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Social Entrepreneurship in India

Social Entrepreneurship in India
Quarter Idealism and a Pound of Pragmatism

  • Madhukar Shukla - Chairperson, Fr Arrupe Centre for Ecology and Sustainability, and Professor (Strategic Management & OB) at XLRI Jamshedpur, India

February 2020 | 284 pages | SAGE Response
While the phrase ‘Social Entrepreneurship’ sounds oxymoronic, it certainly is not an unfamiliar concept in the Indian market and society. India is a hub of social entrepreneurship and has a long history of doing business for social causes. The business giants like Amul, Aravind Eyecare, Lijjat, Sulabh Shauchalay, etc. have been solving social problems through entrepreneurial strategies since ages. Inspired by tech giants like Uber or Paytm, aspiring entrepreneurs are looking for problems that can be solved through new business ideas. The emergence of social entrepreneurship as an identifiable sector and as a discipline/field of study has become a social phenomenon. The book starts with tracing the historical roots and the milestone which have led to the recent emergence of social entrepreneurship as a recognized sector of practice and study. Rather than fitting ‘social entrepreneurs’ in a box, it identifies the qualities and patterns of successful social entrepreneurs, both as a person and how they function. Sifting through these diverse approaches to solve social problems, it proposes five broad but distinct types of Indian social entrepreneurs. It describes how social entrepreneurs, like any other entrepreneur, identify opportunities and gaps in the ‘market’, develop innovative solutions to address those problems, and use entrepreneurial strategies to build and scale their ventures.It also discuss the key problems of access to basic social goods (e.g., education, healthcare, credit, etc.) by the poor segment of Indian society, the challenges in servicing this segment and successful entrepreneurial models which social entrepreneurs use to impact their lives. As scaling the impact is an essential requirement for the social entrepreneurs to make a difference in the society and lives of people, the book also discusses three different ways in which social entrepreneurs scale, and the prerequisites and challenges in scaling.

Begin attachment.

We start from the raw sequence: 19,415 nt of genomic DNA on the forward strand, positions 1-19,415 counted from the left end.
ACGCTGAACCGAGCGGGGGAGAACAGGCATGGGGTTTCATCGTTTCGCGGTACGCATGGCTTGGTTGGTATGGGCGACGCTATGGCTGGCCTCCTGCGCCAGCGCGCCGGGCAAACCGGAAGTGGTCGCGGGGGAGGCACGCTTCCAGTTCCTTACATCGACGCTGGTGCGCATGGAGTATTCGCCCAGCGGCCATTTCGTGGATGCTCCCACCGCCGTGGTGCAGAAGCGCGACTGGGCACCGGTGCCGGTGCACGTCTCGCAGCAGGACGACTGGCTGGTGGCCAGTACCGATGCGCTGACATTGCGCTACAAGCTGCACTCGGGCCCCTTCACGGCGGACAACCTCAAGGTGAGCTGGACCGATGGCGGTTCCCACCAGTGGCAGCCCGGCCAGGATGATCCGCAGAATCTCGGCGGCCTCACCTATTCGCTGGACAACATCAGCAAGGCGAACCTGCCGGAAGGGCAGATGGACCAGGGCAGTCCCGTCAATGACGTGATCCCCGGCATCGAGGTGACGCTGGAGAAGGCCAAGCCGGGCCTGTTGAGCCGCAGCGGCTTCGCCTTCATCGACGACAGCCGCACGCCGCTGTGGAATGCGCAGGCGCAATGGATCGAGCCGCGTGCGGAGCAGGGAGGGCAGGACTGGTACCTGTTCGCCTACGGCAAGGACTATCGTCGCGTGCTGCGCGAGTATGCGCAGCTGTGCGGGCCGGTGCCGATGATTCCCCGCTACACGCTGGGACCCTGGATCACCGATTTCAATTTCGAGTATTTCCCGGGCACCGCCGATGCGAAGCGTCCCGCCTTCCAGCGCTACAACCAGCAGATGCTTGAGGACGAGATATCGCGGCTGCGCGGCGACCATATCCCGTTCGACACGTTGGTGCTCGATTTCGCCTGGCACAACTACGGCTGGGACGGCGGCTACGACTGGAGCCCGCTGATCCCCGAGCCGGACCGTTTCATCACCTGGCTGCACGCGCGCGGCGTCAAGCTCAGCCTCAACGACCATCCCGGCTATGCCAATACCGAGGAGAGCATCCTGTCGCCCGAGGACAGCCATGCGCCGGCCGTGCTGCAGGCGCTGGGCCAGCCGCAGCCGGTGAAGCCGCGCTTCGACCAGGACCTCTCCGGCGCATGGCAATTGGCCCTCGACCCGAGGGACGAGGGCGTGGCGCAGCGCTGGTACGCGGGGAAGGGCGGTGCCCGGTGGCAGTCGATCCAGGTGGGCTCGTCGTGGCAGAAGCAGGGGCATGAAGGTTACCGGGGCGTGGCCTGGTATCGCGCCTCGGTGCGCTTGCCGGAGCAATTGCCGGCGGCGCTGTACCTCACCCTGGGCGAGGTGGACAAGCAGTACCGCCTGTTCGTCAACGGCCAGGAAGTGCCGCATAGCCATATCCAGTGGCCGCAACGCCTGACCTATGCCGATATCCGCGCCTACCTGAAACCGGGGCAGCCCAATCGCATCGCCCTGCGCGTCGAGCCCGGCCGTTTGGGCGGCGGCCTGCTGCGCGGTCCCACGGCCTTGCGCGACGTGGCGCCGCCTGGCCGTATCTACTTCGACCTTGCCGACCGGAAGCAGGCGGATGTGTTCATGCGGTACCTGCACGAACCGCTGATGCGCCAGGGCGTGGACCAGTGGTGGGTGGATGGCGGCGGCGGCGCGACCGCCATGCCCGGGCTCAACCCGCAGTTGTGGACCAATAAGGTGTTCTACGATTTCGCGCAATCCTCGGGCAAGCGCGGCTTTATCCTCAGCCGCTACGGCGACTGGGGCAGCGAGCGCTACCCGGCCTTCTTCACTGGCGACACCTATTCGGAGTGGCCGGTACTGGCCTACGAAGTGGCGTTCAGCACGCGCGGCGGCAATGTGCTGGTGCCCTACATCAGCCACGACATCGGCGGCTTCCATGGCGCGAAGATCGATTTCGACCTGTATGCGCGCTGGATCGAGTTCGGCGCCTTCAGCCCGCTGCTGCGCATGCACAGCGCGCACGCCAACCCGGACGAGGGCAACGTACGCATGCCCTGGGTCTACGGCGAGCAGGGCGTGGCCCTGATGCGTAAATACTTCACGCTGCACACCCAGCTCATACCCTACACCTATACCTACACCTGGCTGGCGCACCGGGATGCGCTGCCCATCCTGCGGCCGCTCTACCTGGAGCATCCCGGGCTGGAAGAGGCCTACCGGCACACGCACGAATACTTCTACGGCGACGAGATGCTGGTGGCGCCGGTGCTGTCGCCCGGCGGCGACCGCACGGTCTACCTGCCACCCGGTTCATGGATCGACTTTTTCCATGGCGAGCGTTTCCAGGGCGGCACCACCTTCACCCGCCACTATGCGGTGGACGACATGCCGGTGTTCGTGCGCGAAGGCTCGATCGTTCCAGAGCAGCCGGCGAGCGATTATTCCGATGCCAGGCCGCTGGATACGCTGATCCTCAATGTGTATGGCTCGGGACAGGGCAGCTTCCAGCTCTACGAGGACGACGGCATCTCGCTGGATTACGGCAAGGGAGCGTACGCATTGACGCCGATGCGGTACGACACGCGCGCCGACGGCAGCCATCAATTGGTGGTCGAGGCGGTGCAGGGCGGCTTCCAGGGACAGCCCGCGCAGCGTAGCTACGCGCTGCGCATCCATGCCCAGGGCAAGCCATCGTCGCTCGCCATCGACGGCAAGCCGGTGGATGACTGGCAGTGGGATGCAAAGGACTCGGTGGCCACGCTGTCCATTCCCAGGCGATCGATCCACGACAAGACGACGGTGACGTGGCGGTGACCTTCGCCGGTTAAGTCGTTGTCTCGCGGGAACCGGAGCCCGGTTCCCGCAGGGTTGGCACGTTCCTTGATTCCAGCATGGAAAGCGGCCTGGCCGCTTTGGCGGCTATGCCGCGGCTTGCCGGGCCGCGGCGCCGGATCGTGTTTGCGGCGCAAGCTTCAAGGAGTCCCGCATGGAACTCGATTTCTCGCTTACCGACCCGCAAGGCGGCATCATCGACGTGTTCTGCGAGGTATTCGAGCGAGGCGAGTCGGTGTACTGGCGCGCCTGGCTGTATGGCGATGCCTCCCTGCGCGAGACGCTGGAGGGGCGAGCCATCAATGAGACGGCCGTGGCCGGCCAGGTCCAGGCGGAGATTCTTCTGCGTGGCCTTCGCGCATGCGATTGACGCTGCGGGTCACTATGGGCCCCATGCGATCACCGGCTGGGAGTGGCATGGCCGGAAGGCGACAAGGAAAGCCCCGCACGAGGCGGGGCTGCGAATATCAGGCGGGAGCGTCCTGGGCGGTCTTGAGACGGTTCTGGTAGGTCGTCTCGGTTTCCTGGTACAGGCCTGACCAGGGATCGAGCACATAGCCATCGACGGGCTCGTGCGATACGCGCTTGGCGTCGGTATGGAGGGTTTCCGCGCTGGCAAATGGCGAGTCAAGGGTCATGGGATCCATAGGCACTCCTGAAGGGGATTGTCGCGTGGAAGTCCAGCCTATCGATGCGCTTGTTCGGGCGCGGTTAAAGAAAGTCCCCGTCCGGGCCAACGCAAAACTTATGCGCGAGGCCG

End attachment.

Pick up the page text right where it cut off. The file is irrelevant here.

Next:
Foreword by Professor Muhammad Yunus
A Term in Search of a Definition
The ‘Entrepreneur’ in Social Entrepreneurship
Entrepreneurial Thinking: A Method to the Madness
Social and Commercial Entrepreneurship
Quarter Idealism and a Pound of Pragmatism
Strategies for Scaling the Impact
Five Archetypes of Social Entrepreneurship
Unequal Access: ‘Markets of the Poor’
Entrepreneurial Models for Providing Access

In his very well-researched book, Professor Shukla draws lessons from over 120 Indian social entrepreneurs and changemakers to present a compelling narrative on the power of entrepreneurial thinking to create transformative change for some of society’s most pressing problems. His book is very timely because India (and the world) faces sizable challenges if we are to chart a future that is sustainable, equitable and just for all segments of society. Professor Shukla explains how complex societal challenges are also windows of opportunity for transformative solutions that can drive change that benefits society. Highly recommended for individuals, donors and policy makers seeking inspiration and ideas on how to build an ecosystem that promotes sustainable enterprises with purpose and soul.

M Hari Menon
India Country Director, Bill & Melinda Gates Foundation

Madhukar Shukla has created an architecture that defines and places the rise of social entrepreneurship in India as no one else has done supporting it with numerous real-life examples of entrepreneurs and models. It is a compulsive read for anyone interested and willing to invest in social entrepreneurship.

Mahesh Yagnaraman,
India Country Director, Acumen

Madhukar Shukla’s book is a comprehensive yet very readable treatment of the subject. He covers a vast ground, from the definition of social enterprise to the attributes of a social entrepreneur, going on to tackling the different stages of a social enterprise in each chapter, all the way till scaling up. In each chapter, he uses appropriate theoretical inputs by various scholars and peppers those with apt examples of real social enterprises. This inter-weaving of theory and practice makes the book useful for both students of the field as well as for practitioners. I think this book is a landmark addition to the understanding of this emerging trend in society, which many claim will be the unique institutional solution of the 21st century.

Vijay Mahajan,
CEO, Rajiv Gandhi Foundation; Founder, BASIX Social Enterprise Group

This book is the most comprehensive account of the social enterprise ecosystem in India. It also provides the most elaborate historical account of the evolution of social enterprises and the inspiration behind the first set of social enterprises including Amul, Grameen and SEWA. The book examines the crucial drivers and values which underpin the social enterprises. A very important and recommended text for students, researchers and practitioners alike. Based on hosting many social enterprises at XLRI, Professor Madhukar Shukla provides rich and empirical insight into the functioning and characteristics of these enterprises.

Parmesh Shah,
Global Lead, Rural Livelihoods and Agriculture, World Bank